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Christmas is a Time for Victorian Diabolists

I hope this message in the aether thrown into the darkness of the blogosphere finds all of you well – well-fed, well-rested, and well-done with all the things that diminish your greatness. I have not mentioned the delightful series of novels of Molly Tanzer, in part, because it’s hard to figure out the right time to discuss Victorian England, a place as much a mythology, now, as the Old West. We have invented a whole new version of the Victorian Period in London, and it is remade and remade until the backdrop fades into a sort of set-dressing that’s hard to use well, and even harder to make new. The costumes and the social mores and the dirty, crowded streets of London often play out class struggles and romances that are as predictable as they are echoes of a diminishing collective memory of a time and place where great social struggle was simmering to boil over just past the narrative horizon. To say I am disappointed with the majority of the presentations of this period and place would be fair. In this, then, I praise Molly Tanzer for producing a vision of the British Empire that feels new, and also familiar. The gothic aspect of the demon that is cultivated and merged with living men and women is at once an interesting take on ideas of communal living, social class, and identity. The demonic presence unites people into a cross-class secret society that hearkens to the best of Victorian horror. The art and sensual nature of the creature opens up the text with beautiful descriptions of beautiful things and the beautiful, elegant people that consume them. But, the best part of the text is not the demon. The sisters that carry the novel, Evadne and Dorina Gray, are perfect foils. Evadne is twice compared to Athena for her martial prowess as a fencer and stern nature approaching her thirties as a spinster, while Dorina is a beautiful and sensual lesbian approaching eighteen with the desire to experience as much ecstasy as is available. They go to visit their uncle, a famous artist, and stay with him in London. Basil has just lost the love of his life, and is grieving too much to be a good host, if he is even capable of it on a good day as a working artist. His friend, the sister of his lost love, takes the two girls under her wing, in her way.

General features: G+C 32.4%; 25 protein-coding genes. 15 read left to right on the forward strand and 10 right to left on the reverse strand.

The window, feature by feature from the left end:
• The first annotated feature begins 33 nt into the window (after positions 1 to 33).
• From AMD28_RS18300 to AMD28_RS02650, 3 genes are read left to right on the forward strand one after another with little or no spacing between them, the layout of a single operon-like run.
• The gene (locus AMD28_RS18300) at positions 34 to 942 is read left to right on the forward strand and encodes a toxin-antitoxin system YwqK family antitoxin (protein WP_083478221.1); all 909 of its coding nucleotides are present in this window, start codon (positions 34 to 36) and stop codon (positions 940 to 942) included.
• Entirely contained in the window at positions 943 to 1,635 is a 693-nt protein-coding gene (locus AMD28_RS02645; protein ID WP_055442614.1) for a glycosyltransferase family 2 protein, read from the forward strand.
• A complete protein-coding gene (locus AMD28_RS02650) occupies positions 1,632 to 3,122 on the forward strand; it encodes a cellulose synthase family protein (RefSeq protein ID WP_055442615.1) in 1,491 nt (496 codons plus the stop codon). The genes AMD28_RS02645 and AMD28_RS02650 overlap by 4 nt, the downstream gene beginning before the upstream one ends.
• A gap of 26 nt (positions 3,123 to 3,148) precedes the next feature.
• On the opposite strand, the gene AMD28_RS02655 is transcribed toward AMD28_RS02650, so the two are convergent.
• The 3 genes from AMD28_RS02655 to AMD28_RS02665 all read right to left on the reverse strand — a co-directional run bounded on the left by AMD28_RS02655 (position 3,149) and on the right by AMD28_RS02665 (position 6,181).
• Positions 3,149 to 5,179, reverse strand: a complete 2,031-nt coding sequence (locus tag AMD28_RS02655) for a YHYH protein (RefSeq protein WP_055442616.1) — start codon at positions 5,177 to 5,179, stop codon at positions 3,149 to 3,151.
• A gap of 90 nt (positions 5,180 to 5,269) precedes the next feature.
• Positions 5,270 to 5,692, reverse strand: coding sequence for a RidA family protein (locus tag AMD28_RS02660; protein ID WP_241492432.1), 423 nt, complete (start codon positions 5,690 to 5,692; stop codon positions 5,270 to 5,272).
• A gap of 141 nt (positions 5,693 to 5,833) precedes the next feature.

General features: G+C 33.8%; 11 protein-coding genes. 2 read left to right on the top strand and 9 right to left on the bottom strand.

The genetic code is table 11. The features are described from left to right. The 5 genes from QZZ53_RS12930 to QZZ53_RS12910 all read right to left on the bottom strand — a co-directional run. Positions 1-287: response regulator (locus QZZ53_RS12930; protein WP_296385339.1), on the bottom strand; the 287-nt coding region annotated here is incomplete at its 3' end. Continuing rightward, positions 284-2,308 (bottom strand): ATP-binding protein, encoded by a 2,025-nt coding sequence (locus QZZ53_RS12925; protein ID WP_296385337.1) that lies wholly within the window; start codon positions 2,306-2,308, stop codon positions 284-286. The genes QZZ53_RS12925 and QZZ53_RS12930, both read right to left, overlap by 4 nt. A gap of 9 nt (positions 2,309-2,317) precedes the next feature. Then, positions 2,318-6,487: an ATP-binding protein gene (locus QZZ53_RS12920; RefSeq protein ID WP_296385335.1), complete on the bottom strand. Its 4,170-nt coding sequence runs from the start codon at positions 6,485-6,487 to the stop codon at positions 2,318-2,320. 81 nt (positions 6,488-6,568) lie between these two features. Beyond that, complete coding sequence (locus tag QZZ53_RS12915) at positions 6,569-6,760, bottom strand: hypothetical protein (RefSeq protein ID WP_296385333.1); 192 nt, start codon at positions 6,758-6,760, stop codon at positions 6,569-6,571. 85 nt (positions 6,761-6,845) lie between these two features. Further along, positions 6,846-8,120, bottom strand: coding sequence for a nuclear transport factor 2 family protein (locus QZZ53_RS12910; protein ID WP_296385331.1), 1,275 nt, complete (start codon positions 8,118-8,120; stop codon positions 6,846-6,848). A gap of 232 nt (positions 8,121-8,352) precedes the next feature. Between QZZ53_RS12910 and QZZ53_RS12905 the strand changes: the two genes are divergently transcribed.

Of course, she is a Diabolist, and leader of a sensual club wherein committed members consort with demons in secret to expand their life’s sensations and experiences with this phantom presence that hides inside their mind, feeding them information and special gifts. The sisters fight, of course, and their conflict takes on greater significance when the presence of the demonic club means that the conflict suddenly contains life or death consequences at a distinct turn, when the luxurious background presence of demonology, takes on a sudden and unexpected significance. This is an earned twist, well-set-up in the text, and leads to a showdown of blood and ritual violence. Fortunately, the series continues, and I recommend following it for this fascinating window into a world that feels like it could very well be true, hidden under the surface of Victorian England.

If there was a gift card under your Christmas Tree, I have offered you a perfectly acceptable thing to use it, but there are more treasures and surprises than any one life can consume. We live in an age of plenty. The arts surround us. I can only wonder what a diabolist of such a sensual master would find in a world of so much sensory overload.

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Categories: Book Reviews

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